I asked author Alexander Nixon why I should buy his book, and this was his reply.
“It is rare that someone asks you to write a book for them, and even rarer that you would actually write such a book. In a sense, that is just what I did when I put my pen and pencil to work writing and illustrating the world of Apassionéa, a civilization that has lied hidden forever underneath the ice of Antarctica, until now.
The story was inspired by what my friend, Don Ixmatá, a Maya, told me during my Peace Corps service in Guatemala. He called them, “the bedtime stories of a thousand generations of Maya families.” In exchange for him teaching me how to ride a motorcycle, I agreed to weave his stories into my book when I returned home to New York City.
Why was he so determined that I write down that which had seemingly survived a thousand generations in oral tradition form just fine?
Don Ixmatá was obsessed with the end of the world. This was, then, 2008. Don Ixmatá claimed his daughter was too young to understand his father’s father’s stories. “Why would me putting them in my book make them any better off?” I asked. “Your book will get published,” he replied. “Like Harry Potter, and children and adults everywhere will know the stories of my ancestors.” I could not bring myself to tell Ixmatá that the likelihood of my book being published, forgetting for a moment the likelihood that the world would end in 2012—it didn’t-, was slim to none.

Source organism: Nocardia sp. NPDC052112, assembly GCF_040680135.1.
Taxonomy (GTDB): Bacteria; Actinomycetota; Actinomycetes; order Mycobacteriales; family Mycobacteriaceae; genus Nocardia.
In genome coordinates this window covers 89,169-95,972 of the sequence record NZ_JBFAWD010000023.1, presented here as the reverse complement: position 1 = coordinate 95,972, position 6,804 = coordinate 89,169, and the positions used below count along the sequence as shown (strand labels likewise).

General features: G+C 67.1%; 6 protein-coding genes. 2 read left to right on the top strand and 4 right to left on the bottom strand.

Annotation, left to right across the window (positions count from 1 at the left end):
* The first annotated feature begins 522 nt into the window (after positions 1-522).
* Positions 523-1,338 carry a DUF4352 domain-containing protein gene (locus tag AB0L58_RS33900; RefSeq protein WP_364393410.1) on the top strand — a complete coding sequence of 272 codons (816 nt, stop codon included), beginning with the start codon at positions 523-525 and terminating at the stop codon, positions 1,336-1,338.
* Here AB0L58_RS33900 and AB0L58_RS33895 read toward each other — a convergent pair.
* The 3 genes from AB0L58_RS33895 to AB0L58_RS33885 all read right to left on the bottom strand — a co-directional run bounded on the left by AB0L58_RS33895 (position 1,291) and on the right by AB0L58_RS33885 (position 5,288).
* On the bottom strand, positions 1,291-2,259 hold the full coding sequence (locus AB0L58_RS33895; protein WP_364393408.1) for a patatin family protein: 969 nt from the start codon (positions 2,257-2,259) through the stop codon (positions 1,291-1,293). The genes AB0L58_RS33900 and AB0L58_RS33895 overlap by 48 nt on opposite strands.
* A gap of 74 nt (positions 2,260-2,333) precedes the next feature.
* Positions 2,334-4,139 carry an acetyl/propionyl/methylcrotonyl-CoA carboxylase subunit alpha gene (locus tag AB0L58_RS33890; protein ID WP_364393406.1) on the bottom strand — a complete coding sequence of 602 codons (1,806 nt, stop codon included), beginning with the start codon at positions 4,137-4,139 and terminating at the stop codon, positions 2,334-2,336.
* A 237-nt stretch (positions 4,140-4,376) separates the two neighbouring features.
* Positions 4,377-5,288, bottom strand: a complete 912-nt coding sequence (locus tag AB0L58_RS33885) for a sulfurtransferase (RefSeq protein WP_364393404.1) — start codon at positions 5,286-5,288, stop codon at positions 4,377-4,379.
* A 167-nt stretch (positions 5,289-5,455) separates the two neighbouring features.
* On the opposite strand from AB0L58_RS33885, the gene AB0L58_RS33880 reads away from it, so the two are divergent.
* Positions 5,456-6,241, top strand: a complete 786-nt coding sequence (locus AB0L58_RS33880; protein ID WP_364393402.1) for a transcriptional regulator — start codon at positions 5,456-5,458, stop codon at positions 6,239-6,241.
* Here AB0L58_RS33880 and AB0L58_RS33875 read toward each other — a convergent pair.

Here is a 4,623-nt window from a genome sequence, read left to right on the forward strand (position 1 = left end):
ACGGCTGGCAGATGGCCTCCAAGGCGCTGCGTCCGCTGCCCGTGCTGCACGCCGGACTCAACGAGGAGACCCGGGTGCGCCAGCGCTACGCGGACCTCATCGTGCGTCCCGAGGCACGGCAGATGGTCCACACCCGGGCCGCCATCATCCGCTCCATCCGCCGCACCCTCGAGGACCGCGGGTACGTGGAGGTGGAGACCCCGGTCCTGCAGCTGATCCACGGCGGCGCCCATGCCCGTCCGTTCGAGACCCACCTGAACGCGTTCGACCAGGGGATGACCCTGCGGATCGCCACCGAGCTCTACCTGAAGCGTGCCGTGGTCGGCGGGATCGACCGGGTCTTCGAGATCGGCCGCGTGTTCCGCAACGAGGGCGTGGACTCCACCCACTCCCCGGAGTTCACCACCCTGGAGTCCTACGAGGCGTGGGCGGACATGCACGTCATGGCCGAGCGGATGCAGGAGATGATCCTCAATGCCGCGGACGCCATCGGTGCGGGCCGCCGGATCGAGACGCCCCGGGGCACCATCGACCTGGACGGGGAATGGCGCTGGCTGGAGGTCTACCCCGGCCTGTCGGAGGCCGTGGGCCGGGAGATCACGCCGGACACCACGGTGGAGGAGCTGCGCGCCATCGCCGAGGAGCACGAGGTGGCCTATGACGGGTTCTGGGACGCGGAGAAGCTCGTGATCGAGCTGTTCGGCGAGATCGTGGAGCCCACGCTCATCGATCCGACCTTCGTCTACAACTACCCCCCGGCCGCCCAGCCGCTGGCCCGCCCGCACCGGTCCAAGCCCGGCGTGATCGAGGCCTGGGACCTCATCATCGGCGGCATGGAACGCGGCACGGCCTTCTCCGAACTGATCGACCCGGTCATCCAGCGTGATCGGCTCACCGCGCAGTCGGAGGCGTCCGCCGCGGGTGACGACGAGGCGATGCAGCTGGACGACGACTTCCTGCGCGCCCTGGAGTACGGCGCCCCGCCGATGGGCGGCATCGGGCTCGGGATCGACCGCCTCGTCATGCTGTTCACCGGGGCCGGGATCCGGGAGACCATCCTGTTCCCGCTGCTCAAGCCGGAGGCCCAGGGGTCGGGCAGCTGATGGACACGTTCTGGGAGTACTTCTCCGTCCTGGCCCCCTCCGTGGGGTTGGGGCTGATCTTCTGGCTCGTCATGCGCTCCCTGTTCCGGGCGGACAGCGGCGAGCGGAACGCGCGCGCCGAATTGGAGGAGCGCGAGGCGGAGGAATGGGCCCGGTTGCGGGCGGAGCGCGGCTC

I was charmed by his Alchemist meets the Popul Vuh proposal.
Even though the world did not end in 2012, I am sad to write that Ixmatá’s world came to an end before that. In the spring of 2009, Ixmatá died when he lost control passing a truck at high speeds and his brand new motorcycle crashed into an oncoming vehicle.
After completing my Peace Corps service in Guatemala in 2011, I hung up my helmet and started writing my book. It is still yet to be seen if it gets published or not. Either way, I think we can agree that it won’t be the end of the world.”
There’s only four days left in his Kickstarter campaign, and 38 people have already kicked in 1,280$ out of a the 3K goal so he can self-publish his book.